In an era when government feels free to record citizens whenever they’re out in public, government officials need to recognize that this recording business works both ways. Want a surveillance society? Be prepared to live in it.
Of course, the efforts to intimidate citizens via prosecutions and arrests are doomed to fail in the long run. Pretty much every cellphone now is a video camera, a still camera, and an audio recorder. There are even smartphone apps specifically designed for recording police encounters and uploading them to the Web so that confiscating the phone doesn’t do any good.
Tiny video cameras abound nowadays, including cameras that fit in the frames of sunglasses for added inconspicuousness. And they keep getting smaller and cheaper.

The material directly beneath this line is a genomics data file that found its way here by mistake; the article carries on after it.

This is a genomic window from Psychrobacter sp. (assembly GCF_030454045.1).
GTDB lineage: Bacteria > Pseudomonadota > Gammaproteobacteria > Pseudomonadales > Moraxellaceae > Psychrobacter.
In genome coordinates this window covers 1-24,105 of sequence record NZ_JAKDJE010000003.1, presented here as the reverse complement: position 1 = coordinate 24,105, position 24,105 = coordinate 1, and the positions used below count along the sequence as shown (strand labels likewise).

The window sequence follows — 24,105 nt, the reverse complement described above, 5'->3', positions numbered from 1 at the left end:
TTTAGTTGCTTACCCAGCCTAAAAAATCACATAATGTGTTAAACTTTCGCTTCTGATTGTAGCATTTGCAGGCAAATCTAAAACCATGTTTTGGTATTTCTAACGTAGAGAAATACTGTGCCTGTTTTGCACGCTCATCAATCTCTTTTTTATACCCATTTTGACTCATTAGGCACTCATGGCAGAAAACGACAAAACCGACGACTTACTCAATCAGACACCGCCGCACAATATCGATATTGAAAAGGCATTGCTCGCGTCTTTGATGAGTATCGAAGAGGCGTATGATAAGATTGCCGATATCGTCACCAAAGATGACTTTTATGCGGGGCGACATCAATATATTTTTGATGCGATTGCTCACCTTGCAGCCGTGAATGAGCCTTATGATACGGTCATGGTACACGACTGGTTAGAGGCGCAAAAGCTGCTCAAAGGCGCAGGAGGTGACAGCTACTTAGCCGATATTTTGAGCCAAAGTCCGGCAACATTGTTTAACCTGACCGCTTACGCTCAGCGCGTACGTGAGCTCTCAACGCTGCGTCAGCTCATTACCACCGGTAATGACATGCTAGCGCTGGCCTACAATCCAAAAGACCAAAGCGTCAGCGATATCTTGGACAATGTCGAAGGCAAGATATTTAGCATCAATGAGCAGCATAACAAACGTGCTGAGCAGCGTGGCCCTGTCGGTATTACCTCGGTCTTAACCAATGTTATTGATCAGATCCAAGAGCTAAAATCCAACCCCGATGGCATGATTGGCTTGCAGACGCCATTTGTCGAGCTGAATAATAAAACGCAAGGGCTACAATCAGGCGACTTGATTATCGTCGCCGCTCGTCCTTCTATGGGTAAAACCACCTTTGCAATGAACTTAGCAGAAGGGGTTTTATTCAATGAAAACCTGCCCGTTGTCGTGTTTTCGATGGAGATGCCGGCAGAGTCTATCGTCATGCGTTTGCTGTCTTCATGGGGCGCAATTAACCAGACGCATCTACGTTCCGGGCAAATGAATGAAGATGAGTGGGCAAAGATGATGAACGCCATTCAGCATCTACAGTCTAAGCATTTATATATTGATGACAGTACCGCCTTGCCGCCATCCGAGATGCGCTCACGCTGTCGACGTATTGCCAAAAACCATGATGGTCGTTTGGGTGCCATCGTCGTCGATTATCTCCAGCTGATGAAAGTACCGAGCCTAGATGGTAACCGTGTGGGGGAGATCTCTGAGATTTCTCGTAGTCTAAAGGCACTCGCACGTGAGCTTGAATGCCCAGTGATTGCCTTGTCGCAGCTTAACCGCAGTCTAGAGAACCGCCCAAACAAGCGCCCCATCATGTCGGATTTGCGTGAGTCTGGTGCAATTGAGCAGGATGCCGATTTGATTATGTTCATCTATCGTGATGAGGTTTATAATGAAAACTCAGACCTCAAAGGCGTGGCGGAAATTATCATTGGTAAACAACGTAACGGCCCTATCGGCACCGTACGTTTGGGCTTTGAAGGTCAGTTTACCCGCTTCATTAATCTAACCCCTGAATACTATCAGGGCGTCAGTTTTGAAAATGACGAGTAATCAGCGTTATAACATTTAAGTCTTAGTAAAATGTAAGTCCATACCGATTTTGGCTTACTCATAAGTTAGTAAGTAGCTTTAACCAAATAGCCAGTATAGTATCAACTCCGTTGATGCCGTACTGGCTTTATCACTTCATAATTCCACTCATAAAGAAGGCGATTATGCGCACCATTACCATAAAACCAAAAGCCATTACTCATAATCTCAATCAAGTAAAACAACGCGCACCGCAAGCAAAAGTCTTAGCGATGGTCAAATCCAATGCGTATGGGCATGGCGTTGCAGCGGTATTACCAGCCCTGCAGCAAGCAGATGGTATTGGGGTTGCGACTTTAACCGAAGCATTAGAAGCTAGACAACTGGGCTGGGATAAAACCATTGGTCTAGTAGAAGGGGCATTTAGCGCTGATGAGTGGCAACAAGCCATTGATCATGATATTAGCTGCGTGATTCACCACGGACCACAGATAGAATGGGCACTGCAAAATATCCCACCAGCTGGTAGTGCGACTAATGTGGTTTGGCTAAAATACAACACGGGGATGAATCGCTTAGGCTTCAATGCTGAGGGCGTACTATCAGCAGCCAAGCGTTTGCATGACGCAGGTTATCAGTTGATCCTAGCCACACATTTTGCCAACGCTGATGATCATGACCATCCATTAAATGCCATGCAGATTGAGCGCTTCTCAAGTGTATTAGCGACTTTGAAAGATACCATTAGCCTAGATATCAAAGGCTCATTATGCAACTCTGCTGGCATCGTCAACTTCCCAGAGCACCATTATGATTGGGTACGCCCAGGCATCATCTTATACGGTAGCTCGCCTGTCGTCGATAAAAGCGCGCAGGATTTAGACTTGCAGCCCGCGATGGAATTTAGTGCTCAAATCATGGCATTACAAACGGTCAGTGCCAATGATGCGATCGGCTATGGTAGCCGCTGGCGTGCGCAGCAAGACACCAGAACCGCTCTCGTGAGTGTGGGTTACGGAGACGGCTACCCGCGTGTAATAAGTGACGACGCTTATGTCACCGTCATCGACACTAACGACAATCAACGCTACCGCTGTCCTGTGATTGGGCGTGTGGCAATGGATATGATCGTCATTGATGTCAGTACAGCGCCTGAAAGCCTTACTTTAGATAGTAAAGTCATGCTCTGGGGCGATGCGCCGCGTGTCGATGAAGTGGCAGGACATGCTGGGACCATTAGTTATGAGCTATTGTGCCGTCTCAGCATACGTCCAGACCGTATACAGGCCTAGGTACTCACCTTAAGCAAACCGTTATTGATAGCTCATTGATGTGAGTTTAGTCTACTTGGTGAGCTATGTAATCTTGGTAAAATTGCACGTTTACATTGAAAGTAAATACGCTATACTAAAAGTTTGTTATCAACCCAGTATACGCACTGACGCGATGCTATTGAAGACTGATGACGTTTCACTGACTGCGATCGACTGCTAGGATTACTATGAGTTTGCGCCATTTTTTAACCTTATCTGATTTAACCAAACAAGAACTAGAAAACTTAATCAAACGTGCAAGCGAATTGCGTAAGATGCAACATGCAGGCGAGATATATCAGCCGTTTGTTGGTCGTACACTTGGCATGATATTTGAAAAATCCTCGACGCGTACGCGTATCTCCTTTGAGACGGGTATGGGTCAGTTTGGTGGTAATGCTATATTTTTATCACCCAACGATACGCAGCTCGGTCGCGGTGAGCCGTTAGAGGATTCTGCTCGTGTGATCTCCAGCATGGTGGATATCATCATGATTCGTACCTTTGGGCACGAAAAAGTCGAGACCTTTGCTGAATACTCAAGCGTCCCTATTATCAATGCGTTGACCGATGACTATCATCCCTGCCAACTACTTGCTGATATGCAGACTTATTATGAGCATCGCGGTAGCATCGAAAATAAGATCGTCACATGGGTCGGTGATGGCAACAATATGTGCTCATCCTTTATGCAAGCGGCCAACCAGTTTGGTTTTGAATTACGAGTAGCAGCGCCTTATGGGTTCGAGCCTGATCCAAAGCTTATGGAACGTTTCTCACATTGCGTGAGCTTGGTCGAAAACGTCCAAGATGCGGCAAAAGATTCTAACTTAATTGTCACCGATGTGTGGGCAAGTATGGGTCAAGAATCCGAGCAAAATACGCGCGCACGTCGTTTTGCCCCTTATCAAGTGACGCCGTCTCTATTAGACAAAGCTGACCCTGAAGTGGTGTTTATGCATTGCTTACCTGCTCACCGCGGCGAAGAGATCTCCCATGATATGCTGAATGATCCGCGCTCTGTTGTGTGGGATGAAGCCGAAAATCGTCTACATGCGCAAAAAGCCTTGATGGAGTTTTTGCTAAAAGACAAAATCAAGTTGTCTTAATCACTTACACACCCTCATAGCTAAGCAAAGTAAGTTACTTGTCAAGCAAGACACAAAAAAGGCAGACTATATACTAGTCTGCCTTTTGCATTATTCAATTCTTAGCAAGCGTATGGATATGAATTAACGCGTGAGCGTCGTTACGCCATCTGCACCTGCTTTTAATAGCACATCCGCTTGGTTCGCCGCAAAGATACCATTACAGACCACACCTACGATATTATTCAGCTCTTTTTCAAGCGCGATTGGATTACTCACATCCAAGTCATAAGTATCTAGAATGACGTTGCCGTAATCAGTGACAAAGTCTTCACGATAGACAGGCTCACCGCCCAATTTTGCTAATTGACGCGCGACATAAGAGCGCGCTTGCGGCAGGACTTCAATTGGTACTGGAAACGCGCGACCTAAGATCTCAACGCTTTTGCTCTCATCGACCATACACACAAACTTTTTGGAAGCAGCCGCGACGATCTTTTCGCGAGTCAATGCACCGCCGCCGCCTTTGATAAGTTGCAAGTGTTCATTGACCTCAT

You can’t arrest everyone with a camera, especially when you don’t even know they’ve got a camera. But that’s not really the issue.
Technology may be winning, but the real problem is that America has a class of government workers who believe that they are above citizen scrutiny, and who are prepared to abuse their powers to avoid that scrutiny. The only solution for this is to punish offenders severely enough that others learn their lesson.
I did searched for smartphone apps "specifically designed for recording police encounters." I found OpenWatch, "mobile technology to enable public monitoring of authority figures." But it doesn't stream in real time to the Internet. It seems like you could use Ustream, Qik, or Justin.tv's smartphone apps to do that.